Fake caller-id is a difficult technical problem. The FTC is giving it a lot of attention, and it'll be a large part of the agenda at the upcoming meeting of the intergovenmental London Action Plan in Dublin in June.
The problem is that the SS7 signalling network was designed in an era when there were relatively few phone companies, and they were all well behaved. These days, anyone with a VoIP switch can inject CLID data and while most providers behave themselves, some don't, and the system provides no easy way to trace the bad data back to the source. Even worse, through the magic of the intertubes, even if the person calling you is in the US, the call may be routed through a sleazy provider in another country.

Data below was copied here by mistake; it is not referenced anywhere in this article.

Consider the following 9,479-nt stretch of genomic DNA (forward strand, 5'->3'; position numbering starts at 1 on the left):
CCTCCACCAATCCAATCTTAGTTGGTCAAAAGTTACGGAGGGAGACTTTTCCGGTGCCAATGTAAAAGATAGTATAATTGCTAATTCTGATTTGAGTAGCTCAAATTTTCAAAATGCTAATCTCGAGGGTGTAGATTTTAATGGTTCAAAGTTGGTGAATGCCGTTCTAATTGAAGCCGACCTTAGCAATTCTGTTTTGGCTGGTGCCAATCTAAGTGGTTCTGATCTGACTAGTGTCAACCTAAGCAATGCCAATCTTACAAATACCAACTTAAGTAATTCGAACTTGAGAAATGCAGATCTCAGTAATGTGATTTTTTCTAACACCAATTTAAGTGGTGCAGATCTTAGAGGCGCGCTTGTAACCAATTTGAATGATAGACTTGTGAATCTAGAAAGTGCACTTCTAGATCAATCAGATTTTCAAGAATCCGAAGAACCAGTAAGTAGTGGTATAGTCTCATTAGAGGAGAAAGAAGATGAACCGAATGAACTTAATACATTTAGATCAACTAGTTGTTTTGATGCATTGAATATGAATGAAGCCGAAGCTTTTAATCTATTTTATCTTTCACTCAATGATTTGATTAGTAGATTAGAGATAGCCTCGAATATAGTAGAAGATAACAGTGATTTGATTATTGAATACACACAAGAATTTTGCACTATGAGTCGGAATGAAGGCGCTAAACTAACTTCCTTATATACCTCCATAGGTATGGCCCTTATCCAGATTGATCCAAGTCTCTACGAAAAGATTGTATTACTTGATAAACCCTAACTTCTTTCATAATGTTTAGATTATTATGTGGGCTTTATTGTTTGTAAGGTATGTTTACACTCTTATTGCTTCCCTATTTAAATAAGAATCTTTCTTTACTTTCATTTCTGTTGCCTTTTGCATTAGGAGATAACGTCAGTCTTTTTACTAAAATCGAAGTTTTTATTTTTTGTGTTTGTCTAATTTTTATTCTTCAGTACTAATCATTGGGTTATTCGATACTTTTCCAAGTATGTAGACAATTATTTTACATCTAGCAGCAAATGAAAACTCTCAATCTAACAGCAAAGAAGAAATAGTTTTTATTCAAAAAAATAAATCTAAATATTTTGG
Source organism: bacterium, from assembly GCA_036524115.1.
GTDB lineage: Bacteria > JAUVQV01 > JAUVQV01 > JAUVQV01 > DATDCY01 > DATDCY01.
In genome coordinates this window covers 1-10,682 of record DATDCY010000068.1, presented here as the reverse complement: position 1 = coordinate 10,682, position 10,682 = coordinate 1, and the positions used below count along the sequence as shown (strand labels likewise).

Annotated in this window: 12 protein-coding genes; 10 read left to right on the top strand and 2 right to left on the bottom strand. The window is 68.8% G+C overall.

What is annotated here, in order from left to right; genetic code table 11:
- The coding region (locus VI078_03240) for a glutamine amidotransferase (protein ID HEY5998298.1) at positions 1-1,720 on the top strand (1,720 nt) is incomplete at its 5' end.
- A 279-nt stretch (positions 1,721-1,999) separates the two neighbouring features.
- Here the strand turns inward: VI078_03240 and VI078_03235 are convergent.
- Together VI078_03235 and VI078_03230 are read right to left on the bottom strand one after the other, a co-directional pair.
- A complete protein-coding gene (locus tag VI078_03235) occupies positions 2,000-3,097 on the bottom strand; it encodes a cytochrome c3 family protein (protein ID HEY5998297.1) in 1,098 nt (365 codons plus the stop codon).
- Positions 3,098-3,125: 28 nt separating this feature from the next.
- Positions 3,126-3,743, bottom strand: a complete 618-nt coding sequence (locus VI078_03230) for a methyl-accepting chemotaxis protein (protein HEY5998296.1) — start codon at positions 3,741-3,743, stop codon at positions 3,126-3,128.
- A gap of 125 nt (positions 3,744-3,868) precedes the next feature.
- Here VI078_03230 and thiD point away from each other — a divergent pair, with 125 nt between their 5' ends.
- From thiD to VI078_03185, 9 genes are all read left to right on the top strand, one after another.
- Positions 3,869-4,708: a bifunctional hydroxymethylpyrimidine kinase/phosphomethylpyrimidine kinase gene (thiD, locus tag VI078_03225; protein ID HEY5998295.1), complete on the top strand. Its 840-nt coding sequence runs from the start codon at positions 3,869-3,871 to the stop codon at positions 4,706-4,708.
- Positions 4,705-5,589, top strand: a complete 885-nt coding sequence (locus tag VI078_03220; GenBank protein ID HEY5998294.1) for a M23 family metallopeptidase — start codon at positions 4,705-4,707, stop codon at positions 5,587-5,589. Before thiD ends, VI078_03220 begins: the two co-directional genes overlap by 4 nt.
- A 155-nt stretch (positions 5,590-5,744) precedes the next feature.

The regulators are putting pressure on the telcos to clean up, and to provide the tools to catch the bad guys, but it's a long slog. People who work for the FTC get the same junk calls as anyone else and are just as annoyed by them as the rest of us.
***** Moderator's Note *****
Ironically, SS7 was put into service to reduce Blue Box fraud, which was made possible because those whom designed the network couldn't conceive of a future where someone would break the rules for commercial gain. It just wasn't in their world-view.